Early Review: You Look Like Death: Tales from the Umbrella Academy #1
Everyone’s favorite member of the Umbrella Academy, Klaus Hargreeves aka Seance, finally gets his own solo series in You Look Like Death: Tales from the Umbrella Academy #1 from writers Gerard Way and Shaun Simon and the (sadly underrated in the United States) artist I.N.J. Culbard. The book also acts as a bit of a prequel to the main Umbrella Academy series and is set after Klaus is expelled from the Academy for drug use and other shenanigans by his exacting adoptive father, Sir Reginald Hargreeves. But it’s an entertaining story in its own right full of, well, drug use, vampire chimpanzee crime lords, a dash of humor, and clean, evocative art and colors from Culbard.
With a varied power set and a charismatic personality in both the Umbrella Academy show and comics, Klaus’ escapades are ripe fodder for a solo spinoff. Way, Simon, and Culbard spend the first small bit of the book establishing why Klaus is so out of place at the Umbrella Academy and establishing his frenemy-ish relationship with his siblings Luther, Allison, and Diego as well as his enmity-filled relationship with Sir Reginald through zippy, humorous vignettes. Culbard uses grid-like layouts to show how Klaus is trapped in the orderly world of the Academy before opening up the page when he hits the road to The City and beyond with a dream and a cardigan. (And a suitcase for accuracy purposes.) His color choices also match this mood going from neutral tones to basically candy with the ever-present green whenever Klaus uses his abilities, such as possessing people or communicating with the dead.
Something I love about Umbrella Academy is how much it embraces the strangeness of superpowers and the folks that wield them starting in the first issue of the series when the young Umbrella Academy fights Zombie-Robot Gustave Eiffel in Paris. Gerard Way, Shaun Simon, and I.N.J. Culbard continue that tradition in You Look Like Death #1 while maintaining laser focus on the character of Klaus and what he does to keep busy/have fun/keep the talking to dead people pain away while being away from his siblings. The miniseries has been advertised to take place in Hollywood, but the lion’s share of You Look Like Death #1 takes place in The City.
Way, Simon, and Culbard dig into the generic superhero city, NPCs, and all aspect of the setting as soon as Klaus packs his bags. I will probably never stop laughing at a place where you can obtain drugs at a shop with a neon sign that says “Drugs” and is probably part of larger 7/11-esque franchise owned by the aforementioned chimpanzee vampire drug lord. This playful approach to setting persists even when Klaus hits the West Coast, and he goes from standing out to being just part of the scenery. And speaking of the scenery, I.N.J. Culbard adds all kind of wonderful background dressing when Klaus goes out and about, like interesting back tattoos or darkly humorous posters in adoption centers, that add to the liveliness of the world that he, Gerard Way, and Shaun Simon have crafted. I am definitely down to follow Klaus down some dark alleys and into buildings with fun graffiti patterns and even more fun denizens inside.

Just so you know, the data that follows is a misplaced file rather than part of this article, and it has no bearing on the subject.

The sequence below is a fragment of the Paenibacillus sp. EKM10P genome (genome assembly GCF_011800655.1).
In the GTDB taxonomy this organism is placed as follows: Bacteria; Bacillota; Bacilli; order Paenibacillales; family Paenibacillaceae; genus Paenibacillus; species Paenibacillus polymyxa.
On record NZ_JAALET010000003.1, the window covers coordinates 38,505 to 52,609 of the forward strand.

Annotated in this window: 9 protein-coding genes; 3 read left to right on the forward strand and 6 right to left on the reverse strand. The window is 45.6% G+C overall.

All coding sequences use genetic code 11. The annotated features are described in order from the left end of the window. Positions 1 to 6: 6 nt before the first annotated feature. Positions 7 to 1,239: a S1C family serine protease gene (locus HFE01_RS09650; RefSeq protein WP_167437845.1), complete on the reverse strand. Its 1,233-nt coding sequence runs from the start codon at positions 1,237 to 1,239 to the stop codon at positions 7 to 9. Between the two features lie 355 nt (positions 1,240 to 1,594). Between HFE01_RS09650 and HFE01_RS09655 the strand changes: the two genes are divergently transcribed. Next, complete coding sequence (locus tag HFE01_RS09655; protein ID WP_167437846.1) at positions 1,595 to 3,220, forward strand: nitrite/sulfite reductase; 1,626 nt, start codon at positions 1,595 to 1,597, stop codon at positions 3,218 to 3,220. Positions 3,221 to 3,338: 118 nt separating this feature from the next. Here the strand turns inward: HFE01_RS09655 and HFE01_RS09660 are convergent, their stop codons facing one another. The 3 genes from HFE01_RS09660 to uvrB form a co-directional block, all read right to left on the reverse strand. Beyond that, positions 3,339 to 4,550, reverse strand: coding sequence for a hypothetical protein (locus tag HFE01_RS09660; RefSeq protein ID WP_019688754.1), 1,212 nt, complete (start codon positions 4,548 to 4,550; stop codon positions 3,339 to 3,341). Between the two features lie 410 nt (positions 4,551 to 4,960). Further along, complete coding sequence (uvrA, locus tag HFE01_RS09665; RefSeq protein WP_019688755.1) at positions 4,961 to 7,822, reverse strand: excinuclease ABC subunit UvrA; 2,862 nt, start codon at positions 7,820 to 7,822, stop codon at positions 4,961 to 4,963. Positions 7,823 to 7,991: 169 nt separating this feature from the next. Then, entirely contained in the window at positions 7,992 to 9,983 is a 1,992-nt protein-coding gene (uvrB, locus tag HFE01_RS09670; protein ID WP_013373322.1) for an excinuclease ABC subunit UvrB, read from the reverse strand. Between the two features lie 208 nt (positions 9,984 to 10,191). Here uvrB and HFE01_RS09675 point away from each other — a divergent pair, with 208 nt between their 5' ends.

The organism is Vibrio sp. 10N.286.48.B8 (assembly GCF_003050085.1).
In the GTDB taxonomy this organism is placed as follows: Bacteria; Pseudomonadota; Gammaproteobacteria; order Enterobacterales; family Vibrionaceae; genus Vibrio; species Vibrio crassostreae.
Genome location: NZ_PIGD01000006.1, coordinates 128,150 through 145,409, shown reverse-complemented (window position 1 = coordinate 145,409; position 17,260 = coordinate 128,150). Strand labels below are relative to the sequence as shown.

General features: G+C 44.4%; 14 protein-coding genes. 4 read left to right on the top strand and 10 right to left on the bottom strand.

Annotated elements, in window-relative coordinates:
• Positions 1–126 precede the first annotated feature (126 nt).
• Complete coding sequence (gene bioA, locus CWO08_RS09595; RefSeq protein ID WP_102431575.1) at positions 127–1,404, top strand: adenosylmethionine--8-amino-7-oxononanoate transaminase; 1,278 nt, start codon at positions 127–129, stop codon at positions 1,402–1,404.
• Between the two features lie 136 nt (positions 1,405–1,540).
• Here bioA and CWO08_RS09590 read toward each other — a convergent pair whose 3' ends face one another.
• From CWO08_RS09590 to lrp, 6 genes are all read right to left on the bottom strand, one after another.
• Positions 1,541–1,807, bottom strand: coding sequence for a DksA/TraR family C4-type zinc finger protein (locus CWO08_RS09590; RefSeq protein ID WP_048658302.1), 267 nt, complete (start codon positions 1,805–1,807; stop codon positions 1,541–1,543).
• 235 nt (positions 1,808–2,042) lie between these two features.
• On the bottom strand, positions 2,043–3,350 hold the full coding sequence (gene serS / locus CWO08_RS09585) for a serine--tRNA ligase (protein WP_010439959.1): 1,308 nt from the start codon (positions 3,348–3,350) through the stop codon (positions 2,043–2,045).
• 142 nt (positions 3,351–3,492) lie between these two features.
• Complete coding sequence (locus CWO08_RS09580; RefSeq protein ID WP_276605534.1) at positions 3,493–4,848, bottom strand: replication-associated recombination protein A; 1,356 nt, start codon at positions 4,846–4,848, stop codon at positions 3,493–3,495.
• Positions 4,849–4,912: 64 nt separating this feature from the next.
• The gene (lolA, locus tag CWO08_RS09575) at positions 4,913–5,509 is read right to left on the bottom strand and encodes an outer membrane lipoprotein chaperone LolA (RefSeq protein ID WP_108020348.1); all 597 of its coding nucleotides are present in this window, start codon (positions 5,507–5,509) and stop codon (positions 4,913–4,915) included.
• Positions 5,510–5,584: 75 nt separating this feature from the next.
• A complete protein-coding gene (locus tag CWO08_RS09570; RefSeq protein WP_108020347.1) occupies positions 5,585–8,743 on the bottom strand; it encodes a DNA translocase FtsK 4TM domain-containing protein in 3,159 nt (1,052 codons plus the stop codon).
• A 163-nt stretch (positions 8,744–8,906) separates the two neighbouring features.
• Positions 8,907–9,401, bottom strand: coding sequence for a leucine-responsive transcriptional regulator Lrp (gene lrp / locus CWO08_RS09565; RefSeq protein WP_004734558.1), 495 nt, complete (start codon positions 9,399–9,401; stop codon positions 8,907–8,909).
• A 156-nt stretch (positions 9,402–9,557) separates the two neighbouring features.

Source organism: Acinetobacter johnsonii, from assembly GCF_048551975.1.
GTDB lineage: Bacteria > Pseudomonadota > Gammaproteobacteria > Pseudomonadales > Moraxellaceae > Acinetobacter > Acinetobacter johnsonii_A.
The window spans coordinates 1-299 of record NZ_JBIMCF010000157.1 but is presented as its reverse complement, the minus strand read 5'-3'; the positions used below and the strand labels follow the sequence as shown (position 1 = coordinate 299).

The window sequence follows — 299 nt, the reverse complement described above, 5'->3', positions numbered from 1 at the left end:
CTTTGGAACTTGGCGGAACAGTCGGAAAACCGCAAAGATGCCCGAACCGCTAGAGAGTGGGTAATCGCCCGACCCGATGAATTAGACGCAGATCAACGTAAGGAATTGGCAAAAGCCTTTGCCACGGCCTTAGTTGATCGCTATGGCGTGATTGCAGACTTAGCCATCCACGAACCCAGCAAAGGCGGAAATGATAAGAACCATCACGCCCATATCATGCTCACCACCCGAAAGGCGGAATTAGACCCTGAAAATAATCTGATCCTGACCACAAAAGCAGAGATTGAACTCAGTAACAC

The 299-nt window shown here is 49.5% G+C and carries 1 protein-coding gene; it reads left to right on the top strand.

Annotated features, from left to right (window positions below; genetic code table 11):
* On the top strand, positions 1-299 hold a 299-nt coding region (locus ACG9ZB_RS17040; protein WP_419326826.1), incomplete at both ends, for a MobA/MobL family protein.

You Look Like Death #1 is a direct hit to the pleasure-feeling parts of your brain. I got the same feeling from reading this comic as I did driving into cop cars and hapless civilians in the Grand Theft Auto games sans all the unnecessary carnage. Klaus uses his powers for pure hedonism, angers authority figures, and has a good time, rinse and repeat. There’s also a bit of void-filled darkness because what else would you expect from a co-writer, who sang lead vocals on “Helena”. However, that’s background radiation. For now, You Look Like Death is the feel-good party comic with queer lead of 2020, but drink plenty of water and get ready for that hangover in subsequent issues…
Story: Gerard Way and Shaun Simon
Art: I.N.J. Culbard Letters: Nate Piekos
Story: 8.5 Art: 9.0 Overall: 8.8 Recommendation: Buy
Dark Horse Comics provided Graphic Policy with a FREE copy for review